An interesting study by the good folks at the Pew Internet & American Life Project.
Although the number of people who say they've downloaded a podcast in August (12%) has increased since spring (7%), only 1% o of people say they regularly download a podcast on a typical day.
You can find the report here.
The increase doesn't surprise me, but the low regular user is interesting. Why so low? Some possible answers:
1. Not enough content
2. Not enough quality content that adds value to someone's day
3. The process of subscribing to a podcast, downloading, ... is not convenient enough for someone to do everyday
Personally, I don't think that #1 or #2 is true. The amount of content, both audio and video, is growing (I personally think that NPR and American Public Media have the best content).
My guess is #3. This is why I don't listen to podcasts everyday. I have an hour drive in to work, when I could be listening to all sorts of interesting podcasts. I just don't take the time in the morning to hook up my iPod, download the podcasts, make sure the iPod has suffient battery, and arrange for it to be broadcast over my car stereo (I use an FM transmitter on my iPod). It's just a lot easier to turn on the radio. And, other than my driving to and from work, I just don't have the time to listen to podcasts.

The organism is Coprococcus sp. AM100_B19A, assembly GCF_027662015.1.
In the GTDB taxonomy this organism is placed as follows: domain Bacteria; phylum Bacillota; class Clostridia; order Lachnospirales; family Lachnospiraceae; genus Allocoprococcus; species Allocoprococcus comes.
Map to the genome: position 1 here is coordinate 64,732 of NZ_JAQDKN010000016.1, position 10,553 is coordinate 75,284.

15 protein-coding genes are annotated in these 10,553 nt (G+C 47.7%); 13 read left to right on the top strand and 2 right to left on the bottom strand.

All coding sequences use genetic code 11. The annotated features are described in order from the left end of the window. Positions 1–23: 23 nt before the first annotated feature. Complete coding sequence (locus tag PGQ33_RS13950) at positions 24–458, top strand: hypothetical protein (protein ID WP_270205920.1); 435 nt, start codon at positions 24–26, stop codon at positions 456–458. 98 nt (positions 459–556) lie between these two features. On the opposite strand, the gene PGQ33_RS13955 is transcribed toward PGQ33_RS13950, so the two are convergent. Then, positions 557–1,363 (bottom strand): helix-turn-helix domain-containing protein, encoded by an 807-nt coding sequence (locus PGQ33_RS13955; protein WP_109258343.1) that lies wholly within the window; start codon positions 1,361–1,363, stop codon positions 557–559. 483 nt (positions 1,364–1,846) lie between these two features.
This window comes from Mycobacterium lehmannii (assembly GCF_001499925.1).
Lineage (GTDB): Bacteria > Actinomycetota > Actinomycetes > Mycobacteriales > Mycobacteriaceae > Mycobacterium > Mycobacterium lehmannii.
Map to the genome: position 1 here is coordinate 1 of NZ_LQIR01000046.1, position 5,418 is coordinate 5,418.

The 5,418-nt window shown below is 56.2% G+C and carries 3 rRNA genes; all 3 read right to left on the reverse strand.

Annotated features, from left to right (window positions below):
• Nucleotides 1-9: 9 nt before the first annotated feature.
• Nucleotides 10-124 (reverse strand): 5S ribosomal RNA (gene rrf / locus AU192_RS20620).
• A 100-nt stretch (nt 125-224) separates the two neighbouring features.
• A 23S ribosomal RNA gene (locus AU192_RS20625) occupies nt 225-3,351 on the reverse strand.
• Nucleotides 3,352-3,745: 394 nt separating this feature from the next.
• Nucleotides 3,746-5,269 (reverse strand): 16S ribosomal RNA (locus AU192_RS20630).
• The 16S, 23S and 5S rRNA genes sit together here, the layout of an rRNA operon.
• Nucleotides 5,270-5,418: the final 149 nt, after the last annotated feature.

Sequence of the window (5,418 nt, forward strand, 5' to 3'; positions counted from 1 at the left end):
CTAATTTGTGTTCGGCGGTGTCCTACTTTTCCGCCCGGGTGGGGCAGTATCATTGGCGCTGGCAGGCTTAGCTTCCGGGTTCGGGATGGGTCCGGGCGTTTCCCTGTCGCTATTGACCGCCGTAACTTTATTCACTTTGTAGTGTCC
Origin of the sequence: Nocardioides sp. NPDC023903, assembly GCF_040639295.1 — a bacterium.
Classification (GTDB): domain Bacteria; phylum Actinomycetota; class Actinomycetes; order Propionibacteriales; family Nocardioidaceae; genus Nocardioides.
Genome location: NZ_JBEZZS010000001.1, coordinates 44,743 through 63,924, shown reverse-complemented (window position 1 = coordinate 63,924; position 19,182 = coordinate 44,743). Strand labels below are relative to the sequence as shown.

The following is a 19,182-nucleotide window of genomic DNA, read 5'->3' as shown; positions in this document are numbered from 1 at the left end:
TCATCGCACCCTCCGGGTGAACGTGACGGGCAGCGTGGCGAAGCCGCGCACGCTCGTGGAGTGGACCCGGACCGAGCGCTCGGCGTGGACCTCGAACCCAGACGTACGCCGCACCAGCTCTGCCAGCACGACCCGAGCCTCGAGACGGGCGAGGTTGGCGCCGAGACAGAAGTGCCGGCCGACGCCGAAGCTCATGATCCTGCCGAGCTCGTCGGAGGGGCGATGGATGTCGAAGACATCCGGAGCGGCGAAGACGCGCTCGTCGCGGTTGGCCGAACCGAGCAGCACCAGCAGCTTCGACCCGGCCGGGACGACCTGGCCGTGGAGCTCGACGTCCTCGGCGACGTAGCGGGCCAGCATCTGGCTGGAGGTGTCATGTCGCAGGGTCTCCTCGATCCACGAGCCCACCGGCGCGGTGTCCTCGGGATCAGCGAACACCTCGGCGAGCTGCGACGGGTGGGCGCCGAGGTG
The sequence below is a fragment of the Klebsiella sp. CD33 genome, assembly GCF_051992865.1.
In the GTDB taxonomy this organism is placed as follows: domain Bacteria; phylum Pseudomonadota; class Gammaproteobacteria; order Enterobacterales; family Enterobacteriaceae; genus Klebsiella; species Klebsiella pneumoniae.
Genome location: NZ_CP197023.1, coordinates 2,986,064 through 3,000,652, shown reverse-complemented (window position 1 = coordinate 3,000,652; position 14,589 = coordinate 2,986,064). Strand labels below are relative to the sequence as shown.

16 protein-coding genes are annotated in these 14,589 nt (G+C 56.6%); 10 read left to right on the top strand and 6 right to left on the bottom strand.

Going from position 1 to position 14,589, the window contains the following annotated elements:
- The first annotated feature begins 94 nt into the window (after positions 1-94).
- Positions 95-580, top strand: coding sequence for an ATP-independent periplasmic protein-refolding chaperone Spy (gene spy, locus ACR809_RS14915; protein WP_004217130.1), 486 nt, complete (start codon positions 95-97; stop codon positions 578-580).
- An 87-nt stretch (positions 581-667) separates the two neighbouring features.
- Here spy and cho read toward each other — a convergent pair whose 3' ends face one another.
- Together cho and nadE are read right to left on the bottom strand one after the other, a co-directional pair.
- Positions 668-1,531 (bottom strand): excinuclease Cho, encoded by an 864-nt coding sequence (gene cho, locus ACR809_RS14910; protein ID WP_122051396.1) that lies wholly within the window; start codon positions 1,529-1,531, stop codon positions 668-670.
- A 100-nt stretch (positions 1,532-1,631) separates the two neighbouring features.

Sometimes, I think we assume that students are all using any relatively new technology that exists. This doesn't seem to be the case for podcasts.
Podcasting is huge right now in the world of educational technology in higher education. It seems that everyone is talking about it and wanting to podcast their classes. I'm not sure that the findings of this study impact the use of podcasts for teaching/learning. Most courses use podcasts to record a class session so that it's available online afterwards. Perhaps a class has students for which English is a second language. Being able to review lectures could add some real value for them. But the ability to record lectures has been around for decades. Remember the tape recorder?
The innovation of mainstream podcasts is that (1) anyone can easily publish audio to the web for a world-wide audience, and (2) you can "subscribe" to them and get regular updates.These innovations aren't too important in regards to podcasting a class. Instructors generally aren't interested in an audience larger than their class, and subscriptions aren't important; just that the audio is available.
But these are just my thoughts, and I'm not a member of this "podcasting generation." On the other hand, according to the Pew study, neither are 99% of Americans.